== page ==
Third Thursday Member Meeting
Women’s Power and Evolving Image in Art
Thursday April 20, 2023, 6:00 – 8:00 PM
Greenbrook Clubhouse, 300 Greenbrook Drive, Danville
Featured Speaker: Tricia Grame, PhD Integral Studies, California Institute of Integral Studies in San Francisco
Join us for our Third Thursday Member Meeting on April 20. In addition to our usual social time, we will learn about the evolution of women’s power and self-image expressed through the visual imagery of the female form in art.
From ancient fertility images to contemporary art, the female body has often been a focus of art works. Undoubtedly, these visuals have affected how we think, how we want to look, and what defines beauty. Tricia will trace the evolution and cultural impact of a few select famous paintings of the female body created by male artists throughout the history of art, including more current times when sexual imagery is used for the purpose of marketing, potentially damaging women’s self-esteem and identity.
Today the visual imagery of the female form in art, advertising and media has changed drastically. After giving the background of past depictions of women in art, she will discuss women artists that inspire us and are dramatically changing the art world to no longer see women as art objects. Contemporary female artists have the freedom to use their own vision – from two and three dimensional to performance art – and they will leave their indelible, permanent mark in art history.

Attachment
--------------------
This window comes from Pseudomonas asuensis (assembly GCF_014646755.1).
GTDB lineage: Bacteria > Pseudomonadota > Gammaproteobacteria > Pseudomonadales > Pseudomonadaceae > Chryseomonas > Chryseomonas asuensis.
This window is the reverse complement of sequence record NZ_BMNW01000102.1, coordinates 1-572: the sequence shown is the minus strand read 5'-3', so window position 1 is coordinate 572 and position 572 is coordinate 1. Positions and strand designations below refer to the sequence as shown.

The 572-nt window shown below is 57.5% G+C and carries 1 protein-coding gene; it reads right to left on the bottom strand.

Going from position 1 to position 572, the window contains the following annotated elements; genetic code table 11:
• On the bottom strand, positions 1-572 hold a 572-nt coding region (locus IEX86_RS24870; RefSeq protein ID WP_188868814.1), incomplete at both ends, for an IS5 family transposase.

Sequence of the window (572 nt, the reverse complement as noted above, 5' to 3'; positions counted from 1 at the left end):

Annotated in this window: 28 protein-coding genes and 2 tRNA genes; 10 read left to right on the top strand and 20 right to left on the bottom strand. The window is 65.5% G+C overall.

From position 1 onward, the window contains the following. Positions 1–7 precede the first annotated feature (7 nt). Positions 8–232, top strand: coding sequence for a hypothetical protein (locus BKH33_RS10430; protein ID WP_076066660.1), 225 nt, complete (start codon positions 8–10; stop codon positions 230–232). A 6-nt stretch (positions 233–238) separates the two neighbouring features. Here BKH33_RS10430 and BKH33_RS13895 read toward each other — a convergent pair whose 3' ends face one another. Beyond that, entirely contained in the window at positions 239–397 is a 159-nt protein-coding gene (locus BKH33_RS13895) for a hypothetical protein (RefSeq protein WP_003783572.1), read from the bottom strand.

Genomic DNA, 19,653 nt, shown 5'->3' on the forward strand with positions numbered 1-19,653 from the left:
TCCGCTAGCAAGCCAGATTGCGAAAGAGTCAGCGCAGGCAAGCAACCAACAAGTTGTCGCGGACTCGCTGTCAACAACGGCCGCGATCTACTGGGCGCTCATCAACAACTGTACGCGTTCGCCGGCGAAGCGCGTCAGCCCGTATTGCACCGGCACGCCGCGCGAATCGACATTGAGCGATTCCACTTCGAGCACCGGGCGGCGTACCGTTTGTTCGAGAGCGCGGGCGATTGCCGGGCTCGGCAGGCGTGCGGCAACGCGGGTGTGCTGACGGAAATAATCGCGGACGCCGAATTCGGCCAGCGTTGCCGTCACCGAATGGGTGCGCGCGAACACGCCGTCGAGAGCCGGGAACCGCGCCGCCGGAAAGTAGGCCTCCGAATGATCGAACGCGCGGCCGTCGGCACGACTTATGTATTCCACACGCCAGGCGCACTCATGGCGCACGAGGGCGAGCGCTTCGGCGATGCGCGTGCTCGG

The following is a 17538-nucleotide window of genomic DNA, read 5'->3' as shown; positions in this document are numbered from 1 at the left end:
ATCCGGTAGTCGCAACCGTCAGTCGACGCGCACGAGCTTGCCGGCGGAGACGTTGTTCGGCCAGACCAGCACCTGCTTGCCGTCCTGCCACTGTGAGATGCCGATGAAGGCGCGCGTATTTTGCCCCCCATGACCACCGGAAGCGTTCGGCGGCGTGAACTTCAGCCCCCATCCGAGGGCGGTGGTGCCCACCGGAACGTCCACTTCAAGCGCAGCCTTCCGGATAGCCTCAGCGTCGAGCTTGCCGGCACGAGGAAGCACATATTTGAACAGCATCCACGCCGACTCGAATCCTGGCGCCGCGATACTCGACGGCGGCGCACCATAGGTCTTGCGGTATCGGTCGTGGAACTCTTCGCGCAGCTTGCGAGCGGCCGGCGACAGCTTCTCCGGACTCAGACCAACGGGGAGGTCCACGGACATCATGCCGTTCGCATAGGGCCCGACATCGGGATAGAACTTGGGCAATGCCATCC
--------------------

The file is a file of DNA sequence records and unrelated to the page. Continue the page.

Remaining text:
Please RSVP – Click here
Tricia Grame, Ph.D moved from New York to California, where she pursued her education, earning a Teaching Credential, a Masters in Art Education and a Masters in Art History. She continued with graduate courses at the University of Berkeley, California College of the Arts, Oakland, and the California Institute of Integral Studies, San Francisco.
She’s traveled extensively in Asia, Europe, and South America, and organizes yearly art educational tours to Europe and South America for students and adults. Her passion is creating two and three dimensional art inspired by her research in Italy and Malta about ancient female symbols. She integrates natural materials with her subject matter and historical narrative into her art works. Her research and the art she creates is about the evolution of the images of the female form in art history, education and most importantly her enduring cultural impact on self-identity, gender roles, the validity of symbolism, the position of the female images in society and the fallacy of the Beauty Myth.